In his 1915 poem In Time of ‘the Breaking of Nations’, Thomas Hardy wrote of young love and the agricultural routine as the unchangeable backdrop to war, the things that ‘will go onward the same, though dynasties pass’. The first verse features a man guiding a horse, still then the unassailable essence of farm power on the move.
In the year after Hardy’s death, Stalin announced the Great Turn, the introduction of a planned economy in the Soviet Union, with tractor power the dominant image that has come down to us of industrialised agriculture driven by oil. The Soviet Union was already the Ford Motor Company’s largest customer, a relationship that began under Lenin. The struggle for control of oil-fields was a recurrent theme of the Second World War and has never wholly submerged since.
The world that for Hardy seemed eternal was gone within a generation. In its place we have our own certainties. So certain in fact that Peak Oil deniers will, with a straight face, assert that cars are now such a necessity that governments simply won’t allow them to disappear. Voters wouldn’t stand for it. They will stamp their feet until the laws of physics are repealed. So petrol will run out? Then we must invest in a new network of electric vehicle charging points throughout the land, and the quicker the better. Right. So where’s the electricity coming from?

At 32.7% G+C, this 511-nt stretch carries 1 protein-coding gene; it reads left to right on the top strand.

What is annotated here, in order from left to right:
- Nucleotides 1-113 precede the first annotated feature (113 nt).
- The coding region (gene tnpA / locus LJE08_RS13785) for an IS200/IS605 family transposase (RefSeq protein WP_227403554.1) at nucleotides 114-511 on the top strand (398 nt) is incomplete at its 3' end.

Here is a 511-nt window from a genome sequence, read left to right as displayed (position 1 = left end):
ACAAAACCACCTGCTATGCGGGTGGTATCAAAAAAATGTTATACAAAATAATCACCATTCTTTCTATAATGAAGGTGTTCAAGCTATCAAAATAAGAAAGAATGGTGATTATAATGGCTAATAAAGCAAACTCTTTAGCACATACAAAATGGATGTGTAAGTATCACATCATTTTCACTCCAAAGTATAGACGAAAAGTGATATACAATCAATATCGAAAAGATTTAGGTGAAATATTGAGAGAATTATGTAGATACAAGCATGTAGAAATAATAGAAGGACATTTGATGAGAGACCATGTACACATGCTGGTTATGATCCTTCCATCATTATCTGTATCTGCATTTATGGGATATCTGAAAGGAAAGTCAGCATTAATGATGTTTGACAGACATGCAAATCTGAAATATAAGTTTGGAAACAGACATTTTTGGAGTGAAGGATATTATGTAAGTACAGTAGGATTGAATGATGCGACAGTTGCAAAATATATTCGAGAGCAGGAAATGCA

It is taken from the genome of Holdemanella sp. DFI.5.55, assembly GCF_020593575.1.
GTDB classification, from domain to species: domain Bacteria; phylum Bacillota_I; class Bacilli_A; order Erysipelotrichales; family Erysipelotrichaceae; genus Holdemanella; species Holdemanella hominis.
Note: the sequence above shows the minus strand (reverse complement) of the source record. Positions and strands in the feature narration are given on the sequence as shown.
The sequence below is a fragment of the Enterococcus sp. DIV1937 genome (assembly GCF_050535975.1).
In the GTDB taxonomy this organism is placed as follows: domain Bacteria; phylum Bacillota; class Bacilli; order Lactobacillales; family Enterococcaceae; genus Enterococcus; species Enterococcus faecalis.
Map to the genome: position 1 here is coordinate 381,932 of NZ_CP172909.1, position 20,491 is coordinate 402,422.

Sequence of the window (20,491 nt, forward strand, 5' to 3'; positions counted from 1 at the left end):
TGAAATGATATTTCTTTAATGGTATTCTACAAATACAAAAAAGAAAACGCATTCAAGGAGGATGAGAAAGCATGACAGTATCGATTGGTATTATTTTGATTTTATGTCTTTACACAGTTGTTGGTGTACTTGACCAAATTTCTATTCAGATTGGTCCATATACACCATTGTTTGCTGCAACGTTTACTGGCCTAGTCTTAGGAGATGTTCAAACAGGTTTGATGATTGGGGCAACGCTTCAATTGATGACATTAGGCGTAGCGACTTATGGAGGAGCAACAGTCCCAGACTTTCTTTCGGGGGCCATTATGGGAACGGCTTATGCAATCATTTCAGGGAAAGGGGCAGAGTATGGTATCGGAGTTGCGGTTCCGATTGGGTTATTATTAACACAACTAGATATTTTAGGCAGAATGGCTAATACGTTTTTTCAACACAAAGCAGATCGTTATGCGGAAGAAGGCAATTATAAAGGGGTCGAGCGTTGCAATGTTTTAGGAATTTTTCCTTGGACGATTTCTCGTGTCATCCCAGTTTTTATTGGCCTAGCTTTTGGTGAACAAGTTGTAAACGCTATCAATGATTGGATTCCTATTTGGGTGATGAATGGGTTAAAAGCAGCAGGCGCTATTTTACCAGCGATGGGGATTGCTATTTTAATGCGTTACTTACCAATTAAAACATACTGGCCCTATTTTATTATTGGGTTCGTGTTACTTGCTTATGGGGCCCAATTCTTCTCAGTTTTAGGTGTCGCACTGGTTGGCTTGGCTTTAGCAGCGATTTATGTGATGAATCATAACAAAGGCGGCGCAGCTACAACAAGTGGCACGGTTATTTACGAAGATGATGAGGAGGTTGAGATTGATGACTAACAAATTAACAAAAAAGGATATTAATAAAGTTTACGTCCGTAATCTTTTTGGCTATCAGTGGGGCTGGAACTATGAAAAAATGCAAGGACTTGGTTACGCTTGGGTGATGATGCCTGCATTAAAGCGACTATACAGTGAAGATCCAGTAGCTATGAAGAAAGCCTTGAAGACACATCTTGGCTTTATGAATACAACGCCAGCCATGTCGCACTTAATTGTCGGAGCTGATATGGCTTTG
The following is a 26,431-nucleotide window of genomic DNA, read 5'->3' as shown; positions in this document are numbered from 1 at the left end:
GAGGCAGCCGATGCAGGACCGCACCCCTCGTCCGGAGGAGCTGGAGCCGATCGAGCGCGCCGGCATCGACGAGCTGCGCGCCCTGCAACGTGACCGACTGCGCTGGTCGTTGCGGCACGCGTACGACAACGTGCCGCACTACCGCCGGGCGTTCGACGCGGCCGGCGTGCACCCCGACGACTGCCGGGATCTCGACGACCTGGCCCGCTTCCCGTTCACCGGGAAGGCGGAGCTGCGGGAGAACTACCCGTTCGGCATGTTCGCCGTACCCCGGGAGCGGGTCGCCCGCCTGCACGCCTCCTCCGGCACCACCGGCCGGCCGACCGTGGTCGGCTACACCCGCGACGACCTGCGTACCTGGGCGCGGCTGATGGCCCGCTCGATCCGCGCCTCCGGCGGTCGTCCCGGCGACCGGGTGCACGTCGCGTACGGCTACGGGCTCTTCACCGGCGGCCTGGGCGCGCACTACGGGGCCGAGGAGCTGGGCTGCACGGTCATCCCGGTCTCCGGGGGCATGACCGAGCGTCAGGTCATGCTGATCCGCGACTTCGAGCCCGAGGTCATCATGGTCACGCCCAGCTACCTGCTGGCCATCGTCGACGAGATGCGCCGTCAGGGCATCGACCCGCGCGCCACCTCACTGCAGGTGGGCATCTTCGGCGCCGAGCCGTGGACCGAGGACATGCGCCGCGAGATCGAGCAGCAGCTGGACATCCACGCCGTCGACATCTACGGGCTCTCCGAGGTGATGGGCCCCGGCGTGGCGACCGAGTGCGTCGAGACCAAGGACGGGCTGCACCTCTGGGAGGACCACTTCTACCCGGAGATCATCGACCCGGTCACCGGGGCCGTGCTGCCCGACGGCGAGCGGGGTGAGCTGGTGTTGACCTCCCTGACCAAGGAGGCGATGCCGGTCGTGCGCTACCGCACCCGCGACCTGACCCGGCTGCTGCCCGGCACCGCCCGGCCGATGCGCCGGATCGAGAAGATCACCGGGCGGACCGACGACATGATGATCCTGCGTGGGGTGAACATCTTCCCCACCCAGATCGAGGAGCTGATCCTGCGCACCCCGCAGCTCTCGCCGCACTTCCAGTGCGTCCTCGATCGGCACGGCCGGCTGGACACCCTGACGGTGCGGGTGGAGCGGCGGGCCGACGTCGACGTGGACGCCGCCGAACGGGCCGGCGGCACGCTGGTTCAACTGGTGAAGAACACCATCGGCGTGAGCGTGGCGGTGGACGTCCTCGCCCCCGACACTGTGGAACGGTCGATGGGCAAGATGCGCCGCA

A report from energy regulator Ofgem last week identifies an increased risk of blackouts in the UK from 2015 as generating capacity shrinks, with no safe, sustainable alternative in sight. We have become so used to the idea of an energy-rich world that the idea of having to prioritise in an energy-poor one is quite novel. Locally and regionally, public transport is going to have to play a larger role, with a growing share of scarce electrical power. Yet at present we are still building major new roads and high-speed rail lines in the weird belief that the way to kick-start regeneration is to enable folk to leave faster.
Energy politics is where it’s all at from now on. There’s so much we ought to be doing, especially in the field of conservation. To quote Jonathon Porritt, in an interview he gave to the Wessex Chronicle in 2009, “it worries me enormously that debate in political circles is ALWAYS about one supply option versus another supply option. Should we have clean coal, or nuclear? Should we have nuclear, or renewables? Imported gas versus biomass? It’s just unbelievable how quickly politicians turn to the supply side of the debate, whereas by far the most important thing, BY FAR, is energy efficiency. If you don’t press the energy efficiency button and keep pressing it and pressing it and pressing it, then there is no amount of renewable energy that can then be brought forward in such a way as to keep the lights on.”
We hear none of this from any of the London regime politicians. They want us to believe that the party will go on for ever. They think that flogging a flatlining economy is going to get growth galloping again. So we can pay off debts that were created out of nothing, and so don’t deserve to be repaid, and most certainly not at the expense of mining our environment. Instead of deciding together what we can sensibly turn off now to ease our future pain, they want more population, more development, more consumption, less effective planning restraint, less concern for things of the spirit, less sense that we have any responsibility for the longer-term future.
And folk actually vote for these creatures.